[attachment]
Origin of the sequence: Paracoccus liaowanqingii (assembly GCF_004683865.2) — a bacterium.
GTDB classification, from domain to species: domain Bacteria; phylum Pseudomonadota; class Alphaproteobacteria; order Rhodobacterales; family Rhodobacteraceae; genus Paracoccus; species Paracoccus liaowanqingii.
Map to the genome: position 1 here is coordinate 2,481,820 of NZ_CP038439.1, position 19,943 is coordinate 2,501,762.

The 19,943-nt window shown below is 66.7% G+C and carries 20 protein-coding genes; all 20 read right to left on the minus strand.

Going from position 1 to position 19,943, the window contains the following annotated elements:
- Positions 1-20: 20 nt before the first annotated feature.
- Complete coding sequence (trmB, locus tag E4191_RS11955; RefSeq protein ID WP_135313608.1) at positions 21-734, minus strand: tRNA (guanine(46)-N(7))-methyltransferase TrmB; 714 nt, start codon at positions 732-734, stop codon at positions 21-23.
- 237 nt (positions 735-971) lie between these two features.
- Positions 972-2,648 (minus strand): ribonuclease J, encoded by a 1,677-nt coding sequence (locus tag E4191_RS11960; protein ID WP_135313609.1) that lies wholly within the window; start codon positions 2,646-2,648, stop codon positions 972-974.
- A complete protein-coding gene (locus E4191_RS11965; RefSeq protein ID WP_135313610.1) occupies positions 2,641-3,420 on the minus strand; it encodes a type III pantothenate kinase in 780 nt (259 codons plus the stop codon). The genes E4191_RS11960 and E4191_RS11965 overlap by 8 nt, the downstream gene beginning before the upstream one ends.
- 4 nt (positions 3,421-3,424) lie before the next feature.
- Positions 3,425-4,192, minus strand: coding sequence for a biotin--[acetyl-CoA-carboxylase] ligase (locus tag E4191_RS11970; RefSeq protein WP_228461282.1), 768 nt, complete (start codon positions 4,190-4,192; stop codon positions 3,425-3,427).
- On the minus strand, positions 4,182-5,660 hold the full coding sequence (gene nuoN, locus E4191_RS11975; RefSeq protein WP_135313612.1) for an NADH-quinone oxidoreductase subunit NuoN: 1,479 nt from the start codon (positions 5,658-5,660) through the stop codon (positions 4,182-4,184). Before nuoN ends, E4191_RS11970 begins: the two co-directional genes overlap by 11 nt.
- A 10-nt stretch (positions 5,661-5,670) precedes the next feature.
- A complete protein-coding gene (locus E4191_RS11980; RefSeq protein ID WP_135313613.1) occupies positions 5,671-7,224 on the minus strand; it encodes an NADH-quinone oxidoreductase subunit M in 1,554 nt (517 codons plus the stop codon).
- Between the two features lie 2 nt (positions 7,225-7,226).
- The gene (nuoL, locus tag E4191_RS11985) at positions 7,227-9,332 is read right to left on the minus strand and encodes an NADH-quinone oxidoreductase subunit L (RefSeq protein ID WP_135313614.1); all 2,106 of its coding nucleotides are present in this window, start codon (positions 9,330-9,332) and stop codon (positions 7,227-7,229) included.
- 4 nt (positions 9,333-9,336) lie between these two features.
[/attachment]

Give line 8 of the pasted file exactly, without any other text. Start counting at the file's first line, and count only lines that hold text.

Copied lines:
- 237 nt (positions 735-971) lie between these two features.